Nutrition for Athletes
How Nutrition Affects Athletes
Every cell in the body depends on water, nourishment and oxygen to function properly. In a normal, healthy person, food determines approximately 65-70 percent of how he or she looks and feels. Approximately 10-15 percent of good health depends on exercise or activity; 10-15 percent depends on sleep, and 5-10 percent depends on genetics and health-related issues. A person can eat healthy and adequately with moderate activity and nominal exercise and easily maintain or improve the way he or she looks and feels.
Combining proper nutrition for athletes with adequate activity or exercise creates an optimal healthy outcome with minimal sacrifice. In a highly active lifestyle, such as an athlete’s, the fuel consumed greatly affects performance. Knowing and understanding proper nutrition is essential for optimal performance, recovery and growth.
Once an athlete reaches his or her peak and is competing at the top level, the playing field is relatively equal. One major aspect of training and performance that gives athletes a superior edge over competitors is fuel intake on and off the field. Athletes can only perform, recover and grow as efficiently as the body’s fuel utilization process permits. Any deficiency or inadequacy affects this process.
Basic Nutrition Rules – Nutrition for athletes is an important process that many seem to neglect. Food is fuel!
- Most people eat too much of what they do not need and not enough of what they do need.
- It is important to learn what is bad for the body and also what is good for it.
- Being calorie conscious is important, but understanding what the calories consist of is vital.
- Maintaining good nutritional balance is essential for proper fueling and nourishment.
- Eating 5-7 times per day creates stable blood sugar levels, energy levels and satiety, while managing hunger and preventing binging.
- Breakfast is the most important meal of the day and should be one of the largest.
- Meals should correlate directly to activity, lifestyle and exercise.
- Consume food as needed to avoid becoming too hungry or too full.
- Eat clean, natural foods in reasonable portions as needed.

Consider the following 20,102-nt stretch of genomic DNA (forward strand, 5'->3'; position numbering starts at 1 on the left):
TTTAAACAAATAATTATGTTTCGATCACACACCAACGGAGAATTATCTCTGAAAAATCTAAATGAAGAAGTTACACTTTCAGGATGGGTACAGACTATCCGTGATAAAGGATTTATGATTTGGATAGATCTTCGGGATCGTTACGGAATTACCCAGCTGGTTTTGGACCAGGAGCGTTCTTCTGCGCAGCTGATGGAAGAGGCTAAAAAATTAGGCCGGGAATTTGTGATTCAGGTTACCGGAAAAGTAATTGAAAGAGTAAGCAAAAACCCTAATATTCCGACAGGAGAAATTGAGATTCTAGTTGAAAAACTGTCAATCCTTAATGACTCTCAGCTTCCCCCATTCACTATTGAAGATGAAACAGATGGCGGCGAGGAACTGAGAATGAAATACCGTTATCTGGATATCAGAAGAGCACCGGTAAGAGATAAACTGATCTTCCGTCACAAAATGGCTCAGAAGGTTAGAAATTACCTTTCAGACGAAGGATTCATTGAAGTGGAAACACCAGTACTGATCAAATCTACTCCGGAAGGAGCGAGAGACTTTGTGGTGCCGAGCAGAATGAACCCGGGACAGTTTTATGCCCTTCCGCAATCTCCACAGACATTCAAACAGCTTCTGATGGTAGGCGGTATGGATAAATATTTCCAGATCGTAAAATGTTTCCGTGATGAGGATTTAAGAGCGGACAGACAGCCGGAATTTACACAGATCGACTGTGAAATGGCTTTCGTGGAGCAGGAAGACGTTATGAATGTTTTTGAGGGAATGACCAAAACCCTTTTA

- Eat healthy and balanced meals 75 percent or more of the time.
- Avoid or limit caffeinated drinks when possible, including sodas. Drink plenty of water.
- Approximately 98 percent of fast food is bad for the body. A grocery store is a much better place to find meals and snacks.
- Going without food can be worse than eating a moderate amount of something less healthy.
- Fix food with food and exercise with exercise. Do not justify one with the other.
- Maintain blood sugar balance (with fruit and low carbs) and nitrogen balance (with protein frequency) to avoid crashes and cravings.
To maintain balance and avoid cravings, eat frequently, 5-7 times per day, and include all macronutrients while consuming plenty of water.
Athletes should log and track nutritional intake in a journal to understand what works in specific conditions. First, write down everything eaten for a week and calculate the findings. Additionally, athletes should journal how they feel and how they performance daily to see how nutrition may have affected both. Then, assess and calculate a new program according to the guidelines and repeat for 7 days to compare.
If target goals are not on track after 2 weeks, reassess program logistics. This is the only way to truly gauge progress. The more athletes track and log, the easier it will become to adjust and accept the new program and be the most effective in performance.
Remember these 5 rules:
- No or nominal caffeine.
- Sleep at least 7 hours each night.
- Eat 5-7 times per day.
- Drink as much water as possible all day.
- Make nutrition a priority.
We are all fallible human beings and creatures of habit and comfort. We all make mistakes and have poor judgment at times. The objective is to be consistent and learn, grow and gain strength — not to focus on perfection.
Nutrition plays a vital role in the health and success of our athletes. Look for our upcoming newsletters “Macronutrients – Feed Your Body for Greatness” and “Genetics and Nutrition.”
Note: Participants should always consult their physician or certified/licensed specialist before beginning any nutritional program. The above information is not a prescription or intended to cure, treat or relieve any problematic symptoms and/or health-related issues. The information was written by a weight management consultant and wellness expert and was influenced and co-written by dietitians and nutritionists.